The idea of gene therapy is to deliver a corrected version of therapeutic DNA into the genomes of cells, which corrects genetic diseases.
Viruses can be altered in a laboratory to provide a "vector" that can carry the corrected therapeutic DNA into the cells. The abnormal gene expression is then altered, and the genetic disease corrected.
Previous studies have used vectors to attempt the restoration of hearing among deaf mice. However, the vectors have only managed to penetrate the inner hair cells of the cochlea.
The cochlea is a spiral-shaped tube that changes sounds to nerve messages and sends the information to the brain. Tiny hairs in the cochlea vibrate to carry information about sound to the brain.
Two new studies, published in Nature Biotechnology, have further explored vectors in mice to determine whether other hair cells of the cochlea, which are harder to reach, could be penetrated and corrected.
The first study was led by Harvard Medical School senior investigators Jeffrey R. Holt, Ph.D., of Boston's Children's Hospital in Massachusetts, Konstantina Stankovic, Ph.D., of Massachusetts Eye and Ear, and Luk H. Vandenberghe, Ph.D. The trio developed a new synthetic vector called Anc80 in 2015 at Massachusetts Eye and Ear's Grousbeck Gene Therapy Center.
The new study found that Anc80 could successfully transfer genes to the harder-to-reach areas of the outer hair cells when introduced into the cochlea. "We have shown that Anc80 works remarkably well in terms of infecting cells of interest in the inner ear," says Stankovic. "With more than 100 genes already known to cause deafness in humans, there are many patients who may eventually benefit from this technology."
Gwenaëlle Géléoc, Ph.D., of the department of otolaryngology and F.M. Kirby Neurobiology Center at Boston's Children's Hospital, led the second study. The study tested Anc80 in a mouse model of Usher syndrome. Usher syndrome is a genetic condition caused by abnormalities of the inner ear. The condition causes partial or total hearing and vision loss that becomes worse over time, eventually impairing balance.
Géléoc and colleagues aimed to find out whether delivering a corrected gene using a vector in a mouse model of Usher syndrome would enhance hearing and balance.
"This strategy is the most effective one we've tested," says Géléoc. "Outer hair cells amplify sound, allowing inner hair cells to send a stronger signal to the brain. We now have a system that works well and rescues auditory and vestibular function to a level that's never been achieved before," she adds.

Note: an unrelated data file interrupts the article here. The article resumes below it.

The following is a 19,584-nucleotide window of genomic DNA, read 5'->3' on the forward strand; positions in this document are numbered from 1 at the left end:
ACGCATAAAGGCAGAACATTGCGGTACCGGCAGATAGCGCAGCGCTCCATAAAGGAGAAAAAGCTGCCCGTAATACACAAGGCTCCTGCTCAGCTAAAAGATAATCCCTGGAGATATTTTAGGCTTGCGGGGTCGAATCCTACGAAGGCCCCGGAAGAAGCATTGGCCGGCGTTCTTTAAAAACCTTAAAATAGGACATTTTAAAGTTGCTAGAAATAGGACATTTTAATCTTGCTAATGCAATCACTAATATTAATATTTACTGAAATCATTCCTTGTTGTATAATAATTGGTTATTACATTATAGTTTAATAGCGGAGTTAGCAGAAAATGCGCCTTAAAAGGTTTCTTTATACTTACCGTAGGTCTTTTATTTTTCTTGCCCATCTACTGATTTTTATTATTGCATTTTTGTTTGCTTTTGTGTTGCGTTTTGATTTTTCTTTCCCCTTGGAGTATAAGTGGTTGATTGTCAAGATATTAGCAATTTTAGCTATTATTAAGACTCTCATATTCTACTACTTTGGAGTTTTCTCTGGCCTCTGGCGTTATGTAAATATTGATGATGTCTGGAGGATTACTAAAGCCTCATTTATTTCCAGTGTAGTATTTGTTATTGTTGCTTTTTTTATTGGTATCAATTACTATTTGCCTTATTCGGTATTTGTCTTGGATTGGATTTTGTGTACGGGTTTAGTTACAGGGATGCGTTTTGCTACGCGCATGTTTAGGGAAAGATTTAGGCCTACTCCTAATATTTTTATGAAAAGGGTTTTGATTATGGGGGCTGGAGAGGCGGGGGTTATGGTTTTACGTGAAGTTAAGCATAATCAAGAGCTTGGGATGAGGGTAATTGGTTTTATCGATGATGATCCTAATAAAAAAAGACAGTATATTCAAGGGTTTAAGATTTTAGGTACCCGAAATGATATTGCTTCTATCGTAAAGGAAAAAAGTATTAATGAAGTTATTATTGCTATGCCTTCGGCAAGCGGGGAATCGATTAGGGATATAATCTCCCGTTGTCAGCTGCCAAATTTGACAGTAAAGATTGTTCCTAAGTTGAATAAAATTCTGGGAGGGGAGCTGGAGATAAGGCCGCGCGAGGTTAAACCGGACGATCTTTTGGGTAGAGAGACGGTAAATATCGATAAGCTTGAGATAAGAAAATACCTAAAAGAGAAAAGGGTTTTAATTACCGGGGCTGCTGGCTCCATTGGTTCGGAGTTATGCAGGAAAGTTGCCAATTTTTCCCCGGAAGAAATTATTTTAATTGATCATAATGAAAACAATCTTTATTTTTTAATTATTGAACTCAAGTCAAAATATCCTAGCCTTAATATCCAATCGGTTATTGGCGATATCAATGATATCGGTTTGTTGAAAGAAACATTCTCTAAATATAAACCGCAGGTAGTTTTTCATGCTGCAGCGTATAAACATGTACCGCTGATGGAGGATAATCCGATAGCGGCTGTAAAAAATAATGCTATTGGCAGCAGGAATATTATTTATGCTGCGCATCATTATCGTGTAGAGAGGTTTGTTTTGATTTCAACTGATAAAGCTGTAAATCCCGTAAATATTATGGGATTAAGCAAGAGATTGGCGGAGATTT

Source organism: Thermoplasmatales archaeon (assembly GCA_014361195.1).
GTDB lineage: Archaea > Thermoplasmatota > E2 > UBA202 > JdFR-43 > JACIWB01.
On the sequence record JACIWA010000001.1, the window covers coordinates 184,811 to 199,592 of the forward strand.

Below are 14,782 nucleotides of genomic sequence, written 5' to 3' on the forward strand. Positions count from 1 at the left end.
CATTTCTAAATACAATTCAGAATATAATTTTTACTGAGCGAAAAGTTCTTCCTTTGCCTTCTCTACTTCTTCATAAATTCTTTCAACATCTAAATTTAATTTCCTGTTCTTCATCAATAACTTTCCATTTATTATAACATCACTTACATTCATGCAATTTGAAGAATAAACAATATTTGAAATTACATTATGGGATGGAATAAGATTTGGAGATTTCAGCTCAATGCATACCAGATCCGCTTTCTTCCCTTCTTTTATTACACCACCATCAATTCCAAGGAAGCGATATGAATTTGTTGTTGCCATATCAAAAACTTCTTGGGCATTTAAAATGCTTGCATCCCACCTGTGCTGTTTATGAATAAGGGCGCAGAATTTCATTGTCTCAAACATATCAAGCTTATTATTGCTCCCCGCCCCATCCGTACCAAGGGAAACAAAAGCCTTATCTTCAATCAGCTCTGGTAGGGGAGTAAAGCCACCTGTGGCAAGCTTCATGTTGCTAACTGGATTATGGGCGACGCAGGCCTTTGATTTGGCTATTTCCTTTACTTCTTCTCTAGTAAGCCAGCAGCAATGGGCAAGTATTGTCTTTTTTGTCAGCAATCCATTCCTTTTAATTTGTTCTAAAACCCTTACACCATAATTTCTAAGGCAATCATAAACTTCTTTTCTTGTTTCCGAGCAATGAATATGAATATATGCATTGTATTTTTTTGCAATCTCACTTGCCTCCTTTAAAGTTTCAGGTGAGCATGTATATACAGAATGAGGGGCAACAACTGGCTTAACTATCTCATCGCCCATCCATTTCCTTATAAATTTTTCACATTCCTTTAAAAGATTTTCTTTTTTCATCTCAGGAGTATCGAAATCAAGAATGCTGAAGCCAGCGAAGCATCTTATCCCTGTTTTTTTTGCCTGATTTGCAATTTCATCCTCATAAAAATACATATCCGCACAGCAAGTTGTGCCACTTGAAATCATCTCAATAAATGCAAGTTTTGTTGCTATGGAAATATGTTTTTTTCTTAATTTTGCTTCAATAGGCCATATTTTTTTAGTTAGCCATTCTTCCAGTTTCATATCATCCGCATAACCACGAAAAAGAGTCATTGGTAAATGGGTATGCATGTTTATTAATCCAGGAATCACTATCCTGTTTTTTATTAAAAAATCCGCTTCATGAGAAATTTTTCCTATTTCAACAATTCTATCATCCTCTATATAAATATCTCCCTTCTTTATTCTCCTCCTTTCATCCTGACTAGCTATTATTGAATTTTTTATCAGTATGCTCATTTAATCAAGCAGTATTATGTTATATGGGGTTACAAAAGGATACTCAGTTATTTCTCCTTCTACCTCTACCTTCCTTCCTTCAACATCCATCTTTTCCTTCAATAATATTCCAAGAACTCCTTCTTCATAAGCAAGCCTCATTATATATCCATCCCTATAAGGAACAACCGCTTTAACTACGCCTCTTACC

Treated mice could detect sounds at decibels matching a whisper
Géléoc and the Boston's Children's Hospital team studied mice with an Ush1c gene mutation - the mutation that causes Usher type 1c among humans. The gene mutation stops a protein called harmonin from functioning, which causes the hair cells that receive sound and communicate with the brain to deteriorate, leading to hearing loss.
Introducing a corrected version of Ush1c to the inner ear of the mice shortly after birth resulted in the inner and outer hair cells in the cochlea producing normal harmonin. Furthermore, the hair cells responded to sound waves and communicated with the brain, thus enabling hearing.
The team found that 19 out of 25 mice heard sounds below 80 decibels and that some of the mice could hear sounds as quiet as 25-30 decibels. "Now, you can whisper, and they can hear you," says Géléoc. The researchers also discovered that the gene therapy restored balance in the mice and eliminated erratic movements.
Hearing and balanced improved in the mice that were treated soon after birth. However, hearing and balance were not restored in the mice that were treated 10-12 days after birth.
"Anything that could stabilize or improve native hearing at an early age would give a huge boost to a child's ability to learn and use spoken language," notes Margaret Kenna, a specialist in genetic hearing loss at Boston's Children's Hospital who conducts research into Usher syndrome.
"This is a landmark study. Here we show, for the first time, that by delivering the correct gene sequence to a large number of sensory cells in the ear, we can restore both hearing and balance to near-normal levels."
Jeffrey R. Holt
Future work for the researchers will involve examining why mice treated 10-12 days after birth did not improve. They also aim to test gene therapy in larger animals and plan to develop treatments for other types of genetic hearing loss. With further work, this research may one day lead to treatments that can benefit patients.